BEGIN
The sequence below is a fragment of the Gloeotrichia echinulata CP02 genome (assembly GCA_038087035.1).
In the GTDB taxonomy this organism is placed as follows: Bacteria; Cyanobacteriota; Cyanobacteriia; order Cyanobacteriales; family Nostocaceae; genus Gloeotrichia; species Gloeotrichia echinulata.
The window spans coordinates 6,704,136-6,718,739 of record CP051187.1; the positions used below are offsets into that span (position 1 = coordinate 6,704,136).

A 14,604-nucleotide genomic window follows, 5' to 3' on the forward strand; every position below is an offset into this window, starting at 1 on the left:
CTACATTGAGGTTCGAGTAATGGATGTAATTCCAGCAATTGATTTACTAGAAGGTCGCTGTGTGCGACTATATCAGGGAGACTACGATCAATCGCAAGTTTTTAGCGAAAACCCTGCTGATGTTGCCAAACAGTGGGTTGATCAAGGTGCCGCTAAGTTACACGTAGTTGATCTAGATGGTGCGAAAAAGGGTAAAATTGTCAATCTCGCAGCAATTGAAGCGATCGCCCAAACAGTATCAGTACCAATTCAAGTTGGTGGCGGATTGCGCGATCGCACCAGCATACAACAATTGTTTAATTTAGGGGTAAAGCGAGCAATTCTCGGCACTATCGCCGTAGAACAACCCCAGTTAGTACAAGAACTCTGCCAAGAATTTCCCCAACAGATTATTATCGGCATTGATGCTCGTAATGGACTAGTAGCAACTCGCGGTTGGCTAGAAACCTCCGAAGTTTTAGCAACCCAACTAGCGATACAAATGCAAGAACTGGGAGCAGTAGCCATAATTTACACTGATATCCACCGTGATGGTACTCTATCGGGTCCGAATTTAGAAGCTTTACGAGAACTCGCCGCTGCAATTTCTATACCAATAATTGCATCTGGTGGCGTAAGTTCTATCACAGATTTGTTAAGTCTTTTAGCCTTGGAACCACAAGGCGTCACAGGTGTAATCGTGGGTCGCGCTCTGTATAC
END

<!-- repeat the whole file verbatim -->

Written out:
The sequence below is a fragment of the Gloeotrichia echinulata CP02 genome (assembly GCA_038087035.1).
In the GTDB taxonomy this organism is placed as follows: Bacteria; Cyanobacteriota; Cyanobacteriia; order Cyanobacteriales; family Nostocaceae; genus Gloeotrichia; species Gloeotrichia echinulata.
The window spans coordinates 6,704,136-6,718,739 of record CP051187.1; the positions used below are offsets into that span (position 1 = coordinate 6,704,136).

A 14,604-nucleotide genomic window follows, 5' to 3' on the forward strand; every position below is an offset into this window, starting at 1 on the left:
CTACATTGAGGTTCGAGTAATGGATGTAATTCCAGCAATTGATTTACTAGAAGGTCGCTGTGTGCGACTATATCAGGGAGACTACGATCAATCGCAAGTTTTTAGCGAAAACCCTGCTGATGTTGCCAAACAGTGGGTTGATCAAGGTGCCGCTAAGTTACACGTAGTTGATCTAGATGGTGCGAAAAAGGGTAAAATTGTCAATCTCGCAGCAATTGAAGCGATCGCCCAAACAGTATCAGTACCAATTCAAGTTGGTGGCGGATTGCGCGATCGCACCAGCATACAACAATTGTTTAATTTAGGGGTAAAGCGAGCAATTCTCGGCACTATCGCCGTAGAACAACCCCAGTTAGTACAAGAACTCTGCCAAGAATTTCCCCAACAGATTATTATCGGCATTGATGCTCGTAATGGACTAGTAGCAACTCGCGGTTGGCTAGAAACCTCCGAAGTTTTAGCAACCCAACTAGCGATACAAATGCAAGAACTGGGAGCAGTAGCCATAATTTACACTGATATCCACCGTGATGGTACTCTATCGGGTCCGAATTTAGAAGCTTTACGAGAACTCGCCGCTGCAATTTCTATACCAATAATTGCATCTGGTGGCGTAAGTTCTATCACAGATTTGTTAAGTCTTTTAGCCTTGGAACCACAAGGCGTCACAGGTGTAATCGTGGGTCGCGCTCTGTATAC